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When applying a nearest neighbors-based method to a data of, for instance, 2000 points, what is the largest number of neighbors that can be considered ? I am using a nearest neighbors method in an unsupervised fashion for anomaly detection.

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The predicted value by the nearest neighbor algorithm will actually just take the average value of all points that are close to the new point.

It's up to you to find the number of neighbors that you want to consider. If you have 2000 data points, this are the 2000 'neighbors' of which you will select a number of k neighbors for taking the average and using that average as prediction.

So the maximum number of k is the number of data points in your training set. In your case this is 2000.

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  • $\begingroup$ Is there any technique that allows determining the well-performing K ? could this be done manually? $\endgroup$ – Melinya Oct 9 '18 at 8:39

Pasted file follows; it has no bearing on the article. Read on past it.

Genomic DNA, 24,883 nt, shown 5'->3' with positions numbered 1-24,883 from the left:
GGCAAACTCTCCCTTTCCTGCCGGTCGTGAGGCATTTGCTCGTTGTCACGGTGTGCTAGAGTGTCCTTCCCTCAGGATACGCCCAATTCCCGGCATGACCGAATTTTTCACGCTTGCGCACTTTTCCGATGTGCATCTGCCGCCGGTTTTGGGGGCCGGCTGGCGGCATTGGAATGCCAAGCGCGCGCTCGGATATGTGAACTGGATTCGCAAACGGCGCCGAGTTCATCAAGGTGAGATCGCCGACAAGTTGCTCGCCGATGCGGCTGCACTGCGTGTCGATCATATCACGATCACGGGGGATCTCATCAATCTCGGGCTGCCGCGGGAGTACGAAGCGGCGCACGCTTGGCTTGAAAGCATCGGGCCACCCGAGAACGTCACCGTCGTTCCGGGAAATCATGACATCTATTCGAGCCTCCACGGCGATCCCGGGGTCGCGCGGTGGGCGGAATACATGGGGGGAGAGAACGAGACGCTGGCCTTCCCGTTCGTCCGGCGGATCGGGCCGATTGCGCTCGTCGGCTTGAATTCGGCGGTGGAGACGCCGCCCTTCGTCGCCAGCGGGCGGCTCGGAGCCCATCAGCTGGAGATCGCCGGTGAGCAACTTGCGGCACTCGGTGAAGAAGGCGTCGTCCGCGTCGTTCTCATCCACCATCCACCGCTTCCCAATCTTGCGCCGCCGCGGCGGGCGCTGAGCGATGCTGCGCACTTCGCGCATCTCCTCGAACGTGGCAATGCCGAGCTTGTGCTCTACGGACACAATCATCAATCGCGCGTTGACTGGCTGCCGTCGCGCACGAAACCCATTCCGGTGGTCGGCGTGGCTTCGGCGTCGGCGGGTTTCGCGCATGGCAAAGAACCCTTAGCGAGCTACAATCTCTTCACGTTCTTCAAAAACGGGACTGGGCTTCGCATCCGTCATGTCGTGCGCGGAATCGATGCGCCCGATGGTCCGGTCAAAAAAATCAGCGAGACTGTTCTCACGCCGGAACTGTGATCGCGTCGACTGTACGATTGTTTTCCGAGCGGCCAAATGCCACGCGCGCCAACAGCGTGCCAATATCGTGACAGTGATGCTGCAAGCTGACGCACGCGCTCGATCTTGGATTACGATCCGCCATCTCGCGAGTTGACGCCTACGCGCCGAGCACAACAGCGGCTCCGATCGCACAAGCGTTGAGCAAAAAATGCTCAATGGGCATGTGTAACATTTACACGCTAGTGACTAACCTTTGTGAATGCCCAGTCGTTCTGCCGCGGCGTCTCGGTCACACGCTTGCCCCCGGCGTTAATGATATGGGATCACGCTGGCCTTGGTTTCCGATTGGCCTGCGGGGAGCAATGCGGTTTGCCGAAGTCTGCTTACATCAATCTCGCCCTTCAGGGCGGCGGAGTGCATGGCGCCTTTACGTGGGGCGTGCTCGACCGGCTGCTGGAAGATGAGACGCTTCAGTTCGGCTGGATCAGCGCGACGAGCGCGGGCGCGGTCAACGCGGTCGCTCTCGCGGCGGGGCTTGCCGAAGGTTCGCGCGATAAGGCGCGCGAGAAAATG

• $\begingroup$ You can use cross-validation $\endgroup$ – ignatius Oct 9 '18 at 8:48
  • $\begingroup$ @ignatius I don't know if it can help as if I split my data, then I don't know what subset size is most representative of my dataset. $\endgroup$ – Melinya Oct 9 '18 at 9:30
  • $\begingroup$ If you want to know whether your k is well performing, you should define what your performance measure is. For this we should understand what problem you are trying to solve. Please give some more detail on this. Cross-validation is often used to tune hyper parameters. And often this is validated on a test data set which is about 30% of the observations of training data. But again this is a very general remark and it may be irrelevant in your case, especially since you talk about unsupervised methods. $\endgroup$ – Joos Korstanje Oct 9 '18 at 12:43
  • $\begingroup$ k-NN is a non parametric method, thus the size of your dataset will have a critical impact on the final performance. You have also to keep in mind the course of dimensionality. What I would do is to configure some experiments: I'd select different sizes of the dataset and for each of them, different number of neighbours. Then, I'd perform cross-validation to have statistical results which can help you evaluate this configurations $\endgroup$ – ignatius Oct 10 '18 at 9:29

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